Creating positive neighbourhoods in which young people can thrive Our response to ONS data on young people belonging in their neighbourhoods

25 July 2019

Responding to the ONS data on young people belonging in their neighbourhoods, Jo Bibby Director of Health said:

'The places that young people grow up in and live profoundly shape their experiences and opportunities and have implications for long-term health and wellbeing. The fact that almost half of young people say that they do not belong to their neighbourhood and that over a third do not trust that neighbourhood is striking and could have severe consequences for the future health of the next generation. This worrying trend was also reflected in our report, A place to grow, which was a result of engagement with 600 young people from across the UK.

'We cannot continue to ignore the widening health inequalities in the UK and must address the broader social factors which impact on health, including creating positive neighbourhoods in which young people can thrive. At a time of political change we need to see policymakers tackling these deeper issues, which is something that yesterday’s prevention green paper failed to do.'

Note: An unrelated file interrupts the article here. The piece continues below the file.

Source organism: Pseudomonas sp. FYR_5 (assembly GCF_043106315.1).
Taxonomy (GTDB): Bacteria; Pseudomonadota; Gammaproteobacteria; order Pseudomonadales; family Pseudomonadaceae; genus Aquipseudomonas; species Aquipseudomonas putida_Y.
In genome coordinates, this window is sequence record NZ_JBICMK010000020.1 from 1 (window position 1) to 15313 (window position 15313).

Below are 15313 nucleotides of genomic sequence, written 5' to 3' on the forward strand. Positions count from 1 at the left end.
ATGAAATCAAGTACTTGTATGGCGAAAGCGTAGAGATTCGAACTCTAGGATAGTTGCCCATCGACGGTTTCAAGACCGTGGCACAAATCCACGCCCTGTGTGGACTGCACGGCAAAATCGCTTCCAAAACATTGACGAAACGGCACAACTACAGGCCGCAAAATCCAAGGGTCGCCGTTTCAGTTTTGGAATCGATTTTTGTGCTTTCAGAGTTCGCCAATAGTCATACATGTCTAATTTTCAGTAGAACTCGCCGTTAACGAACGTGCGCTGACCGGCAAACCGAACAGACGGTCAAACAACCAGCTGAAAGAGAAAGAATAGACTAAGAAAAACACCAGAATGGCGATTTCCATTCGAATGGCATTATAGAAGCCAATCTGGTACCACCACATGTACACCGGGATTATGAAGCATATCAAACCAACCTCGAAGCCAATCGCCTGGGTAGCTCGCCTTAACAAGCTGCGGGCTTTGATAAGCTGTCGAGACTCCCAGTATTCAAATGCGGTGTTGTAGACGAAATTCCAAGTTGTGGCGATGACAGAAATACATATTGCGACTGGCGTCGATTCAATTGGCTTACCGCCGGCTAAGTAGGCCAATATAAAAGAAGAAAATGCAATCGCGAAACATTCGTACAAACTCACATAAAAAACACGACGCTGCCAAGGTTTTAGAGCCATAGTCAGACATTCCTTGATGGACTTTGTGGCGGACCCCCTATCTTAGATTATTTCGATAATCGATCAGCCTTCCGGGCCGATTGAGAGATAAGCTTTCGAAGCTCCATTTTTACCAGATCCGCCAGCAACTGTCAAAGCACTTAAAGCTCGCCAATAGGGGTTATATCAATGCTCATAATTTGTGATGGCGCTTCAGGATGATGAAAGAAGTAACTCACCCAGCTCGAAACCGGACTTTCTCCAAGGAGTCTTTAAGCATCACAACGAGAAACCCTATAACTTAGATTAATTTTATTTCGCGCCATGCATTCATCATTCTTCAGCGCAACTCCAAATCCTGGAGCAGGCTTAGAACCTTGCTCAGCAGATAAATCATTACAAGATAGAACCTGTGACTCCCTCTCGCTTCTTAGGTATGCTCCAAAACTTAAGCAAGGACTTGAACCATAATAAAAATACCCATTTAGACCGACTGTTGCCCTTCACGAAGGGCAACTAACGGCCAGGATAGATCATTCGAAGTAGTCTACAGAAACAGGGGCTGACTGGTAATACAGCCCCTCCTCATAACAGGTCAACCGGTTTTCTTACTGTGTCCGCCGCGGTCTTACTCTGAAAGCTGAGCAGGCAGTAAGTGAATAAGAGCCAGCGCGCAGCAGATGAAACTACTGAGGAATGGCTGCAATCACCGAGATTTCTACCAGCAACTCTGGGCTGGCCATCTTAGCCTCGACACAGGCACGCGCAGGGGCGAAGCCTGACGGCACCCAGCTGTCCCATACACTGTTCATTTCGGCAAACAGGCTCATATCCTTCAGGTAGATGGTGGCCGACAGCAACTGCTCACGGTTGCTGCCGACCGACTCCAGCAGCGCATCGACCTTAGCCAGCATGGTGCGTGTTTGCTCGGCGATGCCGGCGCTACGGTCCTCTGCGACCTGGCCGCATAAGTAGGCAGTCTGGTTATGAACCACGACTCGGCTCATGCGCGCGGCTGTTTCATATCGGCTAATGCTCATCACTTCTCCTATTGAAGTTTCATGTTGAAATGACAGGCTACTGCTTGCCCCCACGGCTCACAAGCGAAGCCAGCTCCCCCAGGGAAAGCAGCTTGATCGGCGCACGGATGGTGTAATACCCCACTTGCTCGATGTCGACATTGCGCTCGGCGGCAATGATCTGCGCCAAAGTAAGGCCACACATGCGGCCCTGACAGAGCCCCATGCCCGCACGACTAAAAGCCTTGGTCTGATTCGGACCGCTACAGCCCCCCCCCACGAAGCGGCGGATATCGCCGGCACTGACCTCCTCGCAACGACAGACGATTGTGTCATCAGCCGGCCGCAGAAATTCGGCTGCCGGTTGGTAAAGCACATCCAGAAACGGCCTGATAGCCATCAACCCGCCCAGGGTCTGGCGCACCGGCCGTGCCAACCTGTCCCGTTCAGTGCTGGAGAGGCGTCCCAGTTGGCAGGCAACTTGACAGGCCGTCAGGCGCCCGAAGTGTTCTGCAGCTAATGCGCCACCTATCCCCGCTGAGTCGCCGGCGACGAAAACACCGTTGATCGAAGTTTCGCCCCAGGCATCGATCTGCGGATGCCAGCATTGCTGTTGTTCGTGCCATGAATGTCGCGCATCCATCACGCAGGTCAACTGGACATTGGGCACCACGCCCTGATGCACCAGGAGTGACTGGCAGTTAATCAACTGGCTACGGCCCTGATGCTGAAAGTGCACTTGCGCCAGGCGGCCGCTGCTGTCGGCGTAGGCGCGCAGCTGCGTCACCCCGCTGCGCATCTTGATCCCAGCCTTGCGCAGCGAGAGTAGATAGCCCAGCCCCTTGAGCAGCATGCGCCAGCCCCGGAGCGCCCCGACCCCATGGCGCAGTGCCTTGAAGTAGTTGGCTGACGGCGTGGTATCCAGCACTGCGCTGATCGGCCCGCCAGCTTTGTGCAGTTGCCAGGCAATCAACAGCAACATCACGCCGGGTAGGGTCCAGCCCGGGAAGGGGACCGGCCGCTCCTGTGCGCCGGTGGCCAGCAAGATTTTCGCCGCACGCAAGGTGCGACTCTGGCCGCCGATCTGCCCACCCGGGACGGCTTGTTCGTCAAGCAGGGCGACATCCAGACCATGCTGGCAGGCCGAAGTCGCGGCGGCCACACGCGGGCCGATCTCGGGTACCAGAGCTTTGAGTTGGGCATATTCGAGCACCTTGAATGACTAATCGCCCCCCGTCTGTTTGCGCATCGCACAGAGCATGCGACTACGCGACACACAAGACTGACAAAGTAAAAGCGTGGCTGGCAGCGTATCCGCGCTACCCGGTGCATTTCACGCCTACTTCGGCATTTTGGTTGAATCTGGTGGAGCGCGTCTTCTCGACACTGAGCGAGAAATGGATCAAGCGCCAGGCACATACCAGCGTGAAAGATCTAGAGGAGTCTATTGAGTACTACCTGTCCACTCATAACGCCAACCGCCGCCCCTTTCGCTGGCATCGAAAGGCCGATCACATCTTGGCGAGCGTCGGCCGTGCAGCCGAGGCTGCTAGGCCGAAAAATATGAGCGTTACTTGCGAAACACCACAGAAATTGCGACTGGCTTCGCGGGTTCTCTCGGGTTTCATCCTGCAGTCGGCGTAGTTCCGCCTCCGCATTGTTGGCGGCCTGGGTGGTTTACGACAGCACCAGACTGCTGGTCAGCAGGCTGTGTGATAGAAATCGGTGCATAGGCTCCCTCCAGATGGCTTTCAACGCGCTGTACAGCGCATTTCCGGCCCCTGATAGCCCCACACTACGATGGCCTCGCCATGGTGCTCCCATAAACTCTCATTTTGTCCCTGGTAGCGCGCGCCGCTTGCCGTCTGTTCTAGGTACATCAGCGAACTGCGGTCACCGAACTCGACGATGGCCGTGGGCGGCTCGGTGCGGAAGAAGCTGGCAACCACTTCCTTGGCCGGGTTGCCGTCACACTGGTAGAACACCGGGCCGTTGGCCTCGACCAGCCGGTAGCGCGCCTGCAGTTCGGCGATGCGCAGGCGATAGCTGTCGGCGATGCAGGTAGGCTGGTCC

Nairn McDonald, 23, peer researcher from the Young people's future health inquiry, said: 

'Young people's socio-economic background and social experiences have a direct impact on their future health and life chances . Being part of a safe, engaged and supportive community is key to helping young people from poorer backgrounds to overcome the barriers they inevitably face. The fact that so many young people feel disconnected in their communities, proves the need for a radical rethink in how policy makers approach their policy towards young people.

'Growing up in an area of high deprivation, it was clear to us that we needed to rely on each other to overcome the stigma, barriers and challenges we faced. The fact that less than a quarter of young people think they can influence change in their local area is striking and worrying for the future. In the current times of political and societal change, it is imperative that young people feel empowered and able to ask for and yes, demand, change for their own communities. The fact that the percentage of young people volunteering in their communities has dropped nearly 10% in 12 months, shows we are heading for a civic deficit.

'With the changes in the political arena, we need to make sure young people are supported, engaged and empowered and this report shows we have a lot of work still to do. The work of the Health Foundation’s Young people's future health inquiry is key to making sure we have the leaders for tomorrow, today.'

Media contact

Emily Eldridge
020 7257 8068

Further reading

Learning report

Listening to our future

June 2018

The first report from the Young people's future health inquiry, sharing the learnings from our early...

Learning report

A place to grow

December 2018

The second report from the Young people’s future health inquiry, exploring site visits with young...

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